Such a pity that it has taken 24 years for the world to learn more about the “other side” of Sachin Tendulkar. Even a kid will throw Sachin’s statistics at you and talk at length about his centuries abroad, his bottom hand grip or the classic straight drive.
However, the moment Sachin announced that he would retire after the ongoing series against the West Indies, many delightful stories came out of the woodwork as we got a deeper insight into Sachin. Wonder why these stories were never made public earlier!
Anyway, it has been a very enlightening fortnight for Sachin fans with acres of newspaper space splashing some hitherto unknown nuggets and the TV not far behind, getting his peers, family members, former team-mates and friends from his Maidan days in Mumbai to recount some fascinating tales about this little big man who has been part of our lives for over two decades.
Thus, as we move closer to Sachin’s swansong Test at the Wankhede on the morrow, the hype has reached a frenzied crescendo the likes of which we have not witnessed, but the man in the eye of this storm himself appears very composed and even relaxed. A lesser mortal would have been crushed by the massive expectation and the pressure that comes with it.
It was a pity that Umpire Llong decided to adjudge Sachin leg before in the Kolkata Test where he looked to be in good nick. A couple of trademark boundaries had sent the heart beat racing when the umpire cruelly lifted the finger to rule Sachin out when the ball had clearly struck high on the back leg.
But then, Sachin has been victim of so many bad decisions that he barely reacted (not that he has ever) and it was a sad sight of him trudging back to the dressing room for the last time at Eden Gardens. We were later informed that Sachin looked pretty emotional on the bus ride back to the hotel.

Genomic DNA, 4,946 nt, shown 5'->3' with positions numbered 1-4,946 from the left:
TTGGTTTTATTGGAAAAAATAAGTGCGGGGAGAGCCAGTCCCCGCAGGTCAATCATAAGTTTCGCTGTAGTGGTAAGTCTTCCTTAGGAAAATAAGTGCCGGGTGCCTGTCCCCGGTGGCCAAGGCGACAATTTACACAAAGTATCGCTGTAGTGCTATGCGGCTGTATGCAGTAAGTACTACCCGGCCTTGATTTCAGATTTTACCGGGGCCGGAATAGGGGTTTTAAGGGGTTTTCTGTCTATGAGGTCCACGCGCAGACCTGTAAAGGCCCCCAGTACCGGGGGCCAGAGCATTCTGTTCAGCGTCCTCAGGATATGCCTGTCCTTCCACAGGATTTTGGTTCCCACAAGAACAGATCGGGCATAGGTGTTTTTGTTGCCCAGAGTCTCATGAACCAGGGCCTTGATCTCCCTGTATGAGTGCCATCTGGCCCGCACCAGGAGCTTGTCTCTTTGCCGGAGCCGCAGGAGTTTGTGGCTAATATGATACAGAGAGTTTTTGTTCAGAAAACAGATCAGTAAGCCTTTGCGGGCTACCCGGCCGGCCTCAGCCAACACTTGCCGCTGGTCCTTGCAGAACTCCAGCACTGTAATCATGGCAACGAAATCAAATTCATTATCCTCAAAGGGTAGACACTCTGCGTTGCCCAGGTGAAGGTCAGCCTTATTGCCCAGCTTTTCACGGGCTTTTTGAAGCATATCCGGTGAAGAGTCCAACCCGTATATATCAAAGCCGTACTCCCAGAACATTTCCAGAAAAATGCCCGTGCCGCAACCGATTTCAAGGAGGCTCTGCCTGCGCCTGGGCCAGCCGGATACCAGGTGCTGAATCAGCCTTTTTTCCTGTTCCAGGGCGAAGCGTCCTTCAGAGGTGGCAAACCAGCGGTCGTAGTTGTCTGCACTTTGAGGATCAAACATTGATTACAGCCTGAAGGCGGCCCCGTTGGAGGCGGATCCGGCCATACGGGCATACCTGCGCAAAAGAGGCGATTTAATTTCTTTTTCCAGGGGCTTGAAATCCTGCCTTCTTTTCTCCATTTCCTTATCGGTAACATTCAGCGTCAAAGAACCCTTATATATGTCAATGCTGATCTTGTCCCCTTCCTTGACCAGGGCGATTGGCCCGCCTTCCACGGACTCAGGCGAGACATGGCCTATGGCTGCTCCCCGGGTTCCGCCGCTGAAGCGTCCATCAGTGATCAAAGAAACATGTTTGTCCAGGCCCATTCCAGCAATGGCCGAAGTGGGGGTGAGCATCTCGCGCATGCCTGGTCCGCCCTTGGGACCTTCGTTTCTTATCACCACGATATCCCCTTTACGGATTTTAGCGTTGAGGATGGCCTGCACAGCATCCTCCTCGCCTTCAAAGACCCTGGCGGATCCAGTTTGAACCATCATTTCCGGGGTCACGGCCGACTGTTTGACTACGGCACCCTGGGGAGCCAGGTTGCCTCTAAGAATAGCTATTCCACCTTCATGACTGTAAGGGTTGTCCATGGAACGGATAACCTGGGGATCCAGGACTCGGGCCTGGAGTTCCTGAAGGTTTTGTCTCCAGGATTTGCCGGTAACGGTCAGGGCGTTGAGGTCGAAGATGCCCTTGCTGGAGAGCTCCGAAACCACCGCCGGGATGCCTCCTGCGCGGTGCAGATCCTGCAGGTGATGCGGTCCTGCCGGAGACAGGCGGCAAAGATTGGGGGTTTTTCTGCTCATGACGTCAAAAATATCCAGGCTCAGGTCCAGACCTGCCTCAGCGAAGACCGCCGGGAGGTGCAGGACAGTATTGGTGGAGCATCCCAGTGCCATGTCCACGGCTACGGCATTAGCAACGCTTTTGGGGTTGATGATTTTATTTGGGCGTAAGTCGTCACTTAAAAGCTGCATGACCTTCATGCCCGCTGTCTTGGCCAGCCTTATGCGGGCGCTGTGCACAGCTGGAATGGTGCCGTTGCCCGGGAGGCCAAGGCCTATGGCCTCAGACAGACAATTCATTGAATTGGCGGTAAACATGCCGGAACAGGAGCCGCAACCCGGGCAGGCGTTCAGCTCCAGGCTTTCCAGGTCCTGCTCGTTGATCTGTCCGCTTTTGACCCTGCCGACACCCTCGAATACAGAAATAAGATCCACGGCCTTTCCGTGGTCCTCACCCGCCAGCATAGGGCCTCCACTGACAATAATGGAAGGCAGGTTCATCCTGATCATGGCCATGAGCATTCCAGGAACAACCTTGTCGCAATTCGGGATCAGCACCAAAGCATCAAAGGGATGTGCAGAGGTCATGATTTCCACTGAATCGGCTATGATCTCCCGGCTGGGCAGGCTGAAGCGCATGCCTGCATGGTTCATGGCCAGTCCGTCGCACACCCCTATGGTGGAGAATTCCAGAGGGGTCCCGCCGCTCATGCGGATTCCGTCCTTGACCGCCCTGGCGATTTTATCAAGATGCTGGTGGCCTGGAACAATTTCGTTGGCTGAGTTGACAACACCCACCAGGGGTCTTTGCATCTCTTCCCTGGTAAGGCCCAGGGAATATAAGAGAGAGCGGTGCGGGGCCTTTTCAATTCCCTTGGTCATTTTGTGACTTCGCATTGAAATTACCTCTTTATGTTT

Few great sporting careers have had fairytale endings and I doubt if Sachin will enjoy one at the Wankhede. However, every time we wrote him off, he has hit back with a big score, but whatever, it is to be hoped that his last outing would not be a flop.
If anything, I am quite sure that Sachin, being a team man to the core, would be going out on a high because I do not see Sammy’s West Indies pulling off a series-equalling win at the Wankhdede. The visitors looked pretty ordinary in the Kolkata Test, especially after Rohit and Ashwin got together.
I was shocked at the sight of senior West Indies players like Gayle and Chanderpaul merely going through the motions while fielding instead of constantly encouraging their mates. They moved about like zombies and hardly appeared involved in the proceedings. At least, Chanderpaul contributed with the bat, but the more I see of Gayle, the more convinced I am that he is fit only for T20 and may be ODIs. Anyway, that is something for the Windies to worry about.
Even as we celebrate Sachin’s farewell, spare a thought to young Mohammed Shami whose nine wickets were critical to India’s innings win at Kolkata. Shami is a beautiful story about a small town boy who came to a metro to better his prospects, met a kindly man who offered him a contract and shelter before letting him go to further his career. I am convinced that Shami would soon become integral part of Indian attack, especially in South Africa where the pitches would aid him much better than those in the sub-continent.
Back to the Sachin show, it never ceases to amaze me that just one man can send millions into a frenzy of excitement while the media is doing its bit by feeding on this mass hysteria while Sachin, going by accounts, has been an island of calm, going about his preparations as though it were just another game.
It is a tribute to Sachin’s character that he has maintained a sense of balance despite all the hoo-haa over his farewell Test. Given the fact that he has been under public gaze and adulation for over two decades, I am sure he is able to sustain his focus going into the Test on the morrow.
Anyway, our lives would be different from next week with the realization that we will never ever get to see Sachin in whites though the Mumbai Cricket Association has been putting pressure on him to at least continue playing Ranji Trophy. For sure, his presence will be missed in South Africa during India’s tour next month, but life goes on and maybe we will have to wait a few generations before another Sachin emerges.
At the moment though it is time to thank the master for those moments of joy that provided us relief from our daily grind. Adios, Sachin!